And the music certainly reflects that and it’s page-to-stage kind of performance. As Emo! The Musical creator Joey Price said in an earlier interview:

…they [emo and musicals] also have a lot in common since they both involve this incredibly over-emotionality.

To each interpretation his (or her) own, as long as they can cop to their self-induced standard, I guess… though I tend to disagree whole-heartedly. It appears to work in these two cases, especially the former, as The Times’ Ben Brantley dished out the usual tropes and stereotypes for his take on emo in the musical realm:

Emo, for those of you who don’t download your songs, is a postpunk rock variant that wears its shattered heart on its tattered sleeve, throbbing with the narcissism, masochism and frustrated powerlessness that come with being a teenager. The closest Broadway has come to incorporating emo was in Duncan Sheik’s score for the late (and much missed) “Spring Awakening,” a show about the agony of young lust.

Funny side note is that Spring Awakening is based on Igor Stravinsky’s The Rites of Spring, which was the nomenclature inspiration (and intellectual to boot) for the first emo band, Rites of Spring.

And, though these interpretations of emo are currently-mainstream-streamlined and stereotyped at best, their definitions do conform to their forms; Bloody Bloody Andrew Jackson takes a look at the American President in the perspective of the man as a confused, hormone-induced and angsty teenager. And with a song number entitled “Populism Yea Yea,” it provides a nice little double-induced defition that boosts composer and lyricist Michael Friedman’s interpretation of emo to a state of understanding its natural meaning; his musical work is emo as interpreted in its most populist form. After all, more kids today can name drop Coheed & Cambria than Christie Front Drive.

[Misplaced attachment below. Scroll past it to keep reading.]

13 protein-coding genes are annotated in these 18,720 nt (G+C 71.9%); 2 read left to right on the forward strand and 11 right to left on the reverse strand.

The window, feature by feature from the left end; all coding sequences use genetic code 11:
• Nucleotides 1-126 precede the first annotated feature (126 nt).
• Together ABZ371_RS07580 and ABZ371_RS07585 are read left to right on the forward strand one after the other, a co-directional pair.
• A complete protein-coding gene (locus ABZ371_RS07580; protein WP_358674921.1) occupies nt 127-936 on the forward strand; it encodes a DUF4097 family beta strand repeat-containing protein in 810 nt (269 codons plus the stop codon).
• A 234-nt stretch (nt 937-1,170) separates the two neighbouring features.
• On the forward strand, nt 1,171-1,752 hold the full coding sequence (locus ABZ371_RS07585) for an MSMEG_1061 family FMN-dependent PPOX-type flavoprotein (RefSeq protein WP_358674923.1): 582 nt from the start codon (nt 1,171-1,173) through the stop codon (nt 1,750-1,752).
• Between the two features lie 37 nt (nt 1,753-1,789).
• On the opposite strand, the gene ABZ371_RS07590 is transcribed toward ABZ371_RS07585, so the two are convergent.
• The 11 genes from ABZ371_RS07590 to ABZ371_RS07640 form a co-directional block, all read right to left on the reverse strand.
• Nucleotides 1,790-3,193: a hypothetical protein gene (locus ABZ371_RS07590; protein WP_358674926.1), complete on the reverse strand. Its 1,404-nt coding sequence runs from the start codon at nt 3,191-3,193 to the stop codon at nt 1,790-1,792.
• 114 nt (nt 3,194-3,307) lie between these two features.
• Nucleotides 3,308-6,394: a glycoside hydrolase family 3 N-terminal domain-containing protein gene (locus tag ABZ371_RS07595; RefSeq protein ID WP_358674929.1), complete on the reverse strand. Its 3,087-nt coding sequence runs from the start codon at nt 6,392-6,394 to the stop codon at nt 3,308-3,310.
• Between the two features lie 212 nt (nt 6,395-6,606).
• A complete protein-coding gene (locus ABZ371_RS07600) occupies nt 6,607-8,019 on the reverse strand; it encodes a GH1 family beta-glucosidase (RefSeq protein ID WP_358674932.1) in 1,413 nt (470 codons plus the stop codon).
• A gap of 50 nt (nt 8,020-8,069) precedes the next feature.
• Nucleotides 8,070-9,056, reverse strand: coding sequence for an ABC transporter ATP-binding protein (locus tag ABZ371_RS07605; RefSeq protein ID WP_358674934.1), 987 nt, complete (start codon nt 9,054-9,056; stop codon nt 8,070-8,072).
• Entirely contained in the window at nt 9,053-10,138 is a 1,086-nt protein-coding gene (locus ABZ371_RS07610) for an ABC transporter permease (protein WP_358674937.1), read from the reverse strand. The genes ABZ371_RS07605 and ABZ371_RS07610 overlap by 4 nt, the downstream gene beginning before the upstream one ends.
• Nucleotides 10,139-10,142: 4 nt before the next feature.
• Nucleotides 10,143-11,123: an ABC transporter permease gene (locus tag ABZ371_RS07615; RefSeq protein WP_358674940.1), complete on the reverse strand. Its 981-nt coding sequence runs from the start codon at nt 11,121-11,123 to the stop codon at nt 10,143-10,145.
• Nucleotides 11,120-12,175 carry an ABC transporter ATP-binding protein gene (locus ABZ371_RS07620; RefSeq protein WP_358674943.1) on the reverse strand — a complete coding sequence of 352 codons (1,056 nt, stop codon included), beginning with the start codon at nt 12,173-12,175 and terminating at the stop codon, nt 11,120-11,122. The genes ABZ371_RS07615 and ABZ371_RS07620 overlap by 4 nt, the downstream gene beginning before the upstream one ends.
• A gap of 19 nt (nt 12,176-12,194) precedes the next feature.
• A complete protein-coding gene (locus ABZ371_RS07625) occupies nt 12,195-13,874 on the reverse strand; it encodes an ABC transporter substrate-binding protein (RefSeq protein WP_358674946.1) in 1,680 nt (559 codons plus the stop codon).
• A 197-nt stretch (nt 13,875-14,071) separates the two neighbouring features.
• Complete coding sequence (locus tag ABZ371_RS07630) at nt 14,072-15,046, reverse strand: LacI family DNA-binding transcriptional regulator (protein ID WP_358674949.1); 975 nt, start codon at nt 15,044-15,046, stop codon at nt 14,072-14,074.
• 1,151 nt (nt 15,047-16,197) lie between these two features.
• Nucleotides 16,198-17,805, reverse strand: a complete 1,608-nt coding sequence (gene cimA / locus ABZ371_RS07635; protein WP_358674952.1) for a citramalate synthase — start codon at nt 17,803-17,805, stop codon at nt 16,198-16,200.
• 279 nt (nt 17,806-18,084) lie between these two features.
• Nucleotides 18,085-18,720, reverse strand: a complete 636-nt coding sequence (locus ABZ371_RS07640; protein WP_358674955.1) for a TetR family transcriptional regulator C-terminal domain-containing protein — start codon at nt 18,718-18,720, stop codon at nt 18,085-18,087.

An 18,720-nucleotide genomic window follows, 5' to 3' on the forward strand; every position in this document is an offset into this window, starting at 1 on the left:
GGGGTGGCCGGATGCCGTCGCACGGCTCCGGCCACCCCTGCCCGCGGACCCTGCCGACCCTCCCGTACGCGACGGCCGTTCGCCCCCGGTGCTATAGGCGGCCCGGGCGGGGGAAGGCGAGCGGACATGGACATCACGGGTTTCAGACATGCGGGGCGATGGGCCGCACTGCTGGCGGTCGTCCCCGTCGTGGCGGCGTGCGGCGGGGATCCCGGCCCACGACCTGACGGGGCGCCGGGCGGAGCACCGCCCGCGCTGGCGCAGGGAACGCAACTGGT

Bloody Bloody Andrew Jackson is playing at the Public Theater in New York until May 24th… so only a few days left to catch what sounds like a pretty entertaining and endearing show. And it’s only $10, which (especially these days) is cheap, and that, if anything, is a model of “emo culture” from it’s emocore days (Fugazi’s famous $5 door charge) to today (the insanely cheap $30 or so for the dozens upon dozens of bands on Warped Tour).

Bloody Bloody Andrew Jackson opening night preview:

Meg & Dia & The New York Times

Jon Caramanica reviewed the new Meg & Dia album, Here, Here and Here in The New York Times:

 

“When the Utah sister duo Meg & Dia released its strong breakthrough album, ‘Something Real’ (Doghouse), in 2006, it was a heady time for mainstream emo, with a generation of tattooed young men expressing themselves in scabrous fashion. And while that album had only a few strands of emo’s punk DNA, it was just enough to stand out as a possible corrective to that genre’s mopey egotism. At the very least, it proved that young women could whine just as compellingly as young men.